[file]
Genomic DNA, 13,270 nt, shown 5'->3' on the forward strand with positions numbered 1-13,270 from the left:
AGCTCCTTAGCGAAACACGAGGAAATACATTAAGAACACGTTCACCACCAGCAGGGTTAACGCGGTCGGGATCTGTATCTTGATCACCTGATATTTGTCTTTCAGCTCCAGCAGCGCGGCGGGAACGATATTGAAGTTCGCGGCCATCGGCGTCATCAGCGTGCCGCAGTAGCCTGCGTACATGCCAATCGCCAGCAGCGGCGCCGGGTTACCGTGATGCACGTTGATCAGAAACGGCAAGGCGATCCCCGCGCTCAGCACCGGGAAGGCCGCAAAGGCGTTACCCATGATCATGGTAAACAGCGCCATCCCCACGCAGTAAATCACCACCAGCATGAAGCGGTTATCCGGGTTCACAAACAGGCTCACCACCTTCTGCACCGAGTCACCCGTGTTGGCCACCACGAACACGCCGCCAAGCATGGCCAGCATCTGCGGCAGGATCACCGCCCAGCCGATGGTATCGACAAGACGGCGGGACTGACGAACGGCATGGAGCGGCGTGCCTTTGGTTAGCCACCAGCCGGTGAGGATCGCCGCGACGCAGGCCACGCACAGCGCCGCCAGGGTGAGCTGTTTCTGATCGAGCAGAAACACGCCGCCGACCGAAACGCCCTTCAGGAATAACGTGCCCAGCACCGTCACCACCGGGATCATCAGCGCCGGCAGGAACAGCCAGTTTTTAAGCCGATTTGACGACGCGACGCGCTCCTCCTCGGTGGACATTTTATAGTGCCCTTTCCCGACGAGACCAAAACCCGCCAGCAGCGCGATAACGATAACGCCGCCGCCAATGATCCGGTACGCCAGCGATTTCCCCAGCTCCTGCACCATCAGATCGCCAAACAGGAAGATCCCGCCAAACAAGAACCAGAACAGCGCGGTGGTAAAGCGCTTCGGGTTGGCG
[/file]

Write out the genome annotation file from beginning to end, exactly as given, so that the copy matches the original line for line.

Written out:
Genomic DNA, 13,270 nt, shown 5'->3' on the forward strand with positions numbered 1-13,270 from the left:
AGCTCCTTAGCGAAACACGAGGAAATACATTAAGAACACGTTCACCACCAGCAGGGTTAACGCGGTCGGGATCTGTATCTTGATCACCTGATATTTGTCTTTCAGCTCCAGCAGCGCGGCGGGAACGATATTGAAGTTCGCGGCCATCGGCGTCATCAGCGTGCCGCAGTAGCCTGCGTACATGCCAATCGCCAGCAGCGGCGCCGGGTTACCGTGATGCACGTTGATCAGAAACGGCAAGGCGATCCCCGCGCTCAGCACCGGGAAGGCCGCAAAGGCGTTACCCATGATCATGGTAAACAGCGCCATCCCCACGCAGTAAATCACCACCAGCATGAAGCGGTTATCCGGGTTCACAAACAGGCTCACCACCTTCTGCACCGAGTCACCCGTGTTGGCCACCACGAACACGCCGCCAAGCATGGCCAGCATCTGCGGCAGGATCACCGCCCAGCCGATGGTATCGACAAGACGGCGGGACTGACGAACGGCATGGAGCGGCGTGCCTTTGGTTAGCCACCAGCCGGTGAGGATCGCCGCGACGCAGGCCACGCACAGCGCCGCCAGGGTGAGCTGTTTCTGATCGAGCAGAAACACGCCGCCGACCGAAACGCCCTTCAGGAATAACGTGCCCAGCACCGTCACCACCGGGATCATCAGCGCCGGCAGGAACAGCCAGTTTTTAAGCCGATTTGACGACGCGACGCGCTCCTCCTCGGTGGACATTTTATAGTGCCCTTTCCCGACGAGACCAAAACCCGCCAGCAGCGCGATAACGATAACGCCGCCGCCAATGATCCGGTACGCCAGCGATTTCCCCAGCTCCTGCACCATCAGATCGCCAAACAGGAAGATCCCGCCAAACAAGAACCAGAACAGCGCGGTGGTAAAGCGCTTCGGGTTGGCG